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Members focus on the dissemination of knowledge and information in the area of power reactors with particular application to the production of electric power and process heat. The division sponsors meetings on the coverage of applied nuclear science and engineering as related to power plants, non-power reactors, and other nuclear facilities. It encourages and assists with the dissemination of knowledge pertinent to the safe and efficient operation of nuclear facilities through professional staff development, information exchange, and supporting the generation of viable solutions to current issues.
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Nuclear Science and Engineering
Fusion Science and Technology
ITER reaches major construction milestone
The 1,250-ton cryostat base is positioned over the ITER tokamak pit for installation. The base is the heaviest lift of the tokamak assembly. Photo: ITER
ITER, the world’s largest international scientific collaboration, is beginning the assembly of the fusion reactor tokamak that will include 12 essential hardware systems provided by US ITER, which is managed by Oak Ridge National Laboratory. The first major machine element to be installed is the 1,250-ton base of the cryostat, which was placed into the tokamak assembly pit on May 26. ITER is located in southeastern France.
Dean Wang, Ian C. Gauld, Graydon L. Yoder, Larry J. Ott, George F. Flanagan, Matthew W. Francis, Emilian L. Popov, Juan J. Carbajo, Prashant K. Jain, John C. Wagner, Jess C. Gehin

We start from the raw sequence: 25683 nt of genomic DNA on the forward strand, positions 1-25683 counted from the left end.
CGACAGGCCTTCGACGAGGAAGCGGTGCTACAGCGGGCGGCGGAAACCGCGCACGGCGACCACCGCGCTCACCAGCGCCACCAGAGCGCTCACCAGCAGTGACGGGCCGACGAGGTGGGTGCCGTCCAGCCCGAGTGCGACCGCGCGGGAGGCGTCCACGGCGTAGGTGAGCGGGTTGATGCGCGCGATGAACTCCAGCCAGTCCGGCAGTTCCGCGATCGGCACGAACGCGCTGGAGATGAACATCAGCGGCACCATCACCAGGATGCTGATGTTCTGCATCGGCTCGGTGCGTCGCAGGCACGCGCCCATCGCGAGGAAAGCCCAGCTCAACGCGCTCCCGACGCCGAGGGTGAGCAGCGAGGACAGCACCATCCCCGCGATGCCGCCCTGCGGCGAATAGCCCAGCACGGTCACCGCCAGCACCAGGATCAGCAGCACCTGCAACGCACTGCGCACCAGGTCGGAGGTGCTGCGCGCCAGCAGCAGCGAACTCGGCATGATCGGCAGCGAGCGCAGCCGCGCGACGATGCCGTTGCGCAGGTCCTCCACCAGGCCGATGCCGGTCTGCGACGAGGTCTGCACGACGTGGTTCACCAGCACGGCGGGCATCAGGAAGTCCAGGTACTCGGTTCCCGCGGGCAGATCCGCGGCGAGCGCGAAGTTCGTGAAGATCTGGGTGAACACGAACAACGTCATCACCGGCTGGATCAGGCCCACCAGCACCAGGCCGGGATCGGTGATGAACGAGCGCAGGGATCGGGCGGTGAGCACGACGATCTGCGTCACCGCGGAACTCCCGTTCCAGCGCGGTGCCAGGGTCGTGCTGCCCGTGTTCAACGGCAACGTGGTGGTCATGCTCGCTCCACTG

Nuclear Technology | Volume 180 | Number 2 | November 2012 | Pages 205-215
Technical Paper | Radioactive Waste Management and Disposal | dx.doi.org/10.13182/NT12-A14634
Articles are hosted by Taylor and Francis Online.
A study on the Fukushima Daiichi nuclear power station spent-fuel pool (SFP) at Unit 4 (SFP4) is presented in this paper. We discuss the design characteristics of SFP4 and its decay heat load in detail and provide a model that we developed to estimate the SFP evaporation rate based on the SFP temperature. The SFP level of SFP4 following the March 11, 2011, accident is predicted based on the fundamental conservation laws of mass and energy. Our predicted SFP level and temperatures are in good agreement with measured data and are consistent with Tokyo Electric Power Company evaluation results.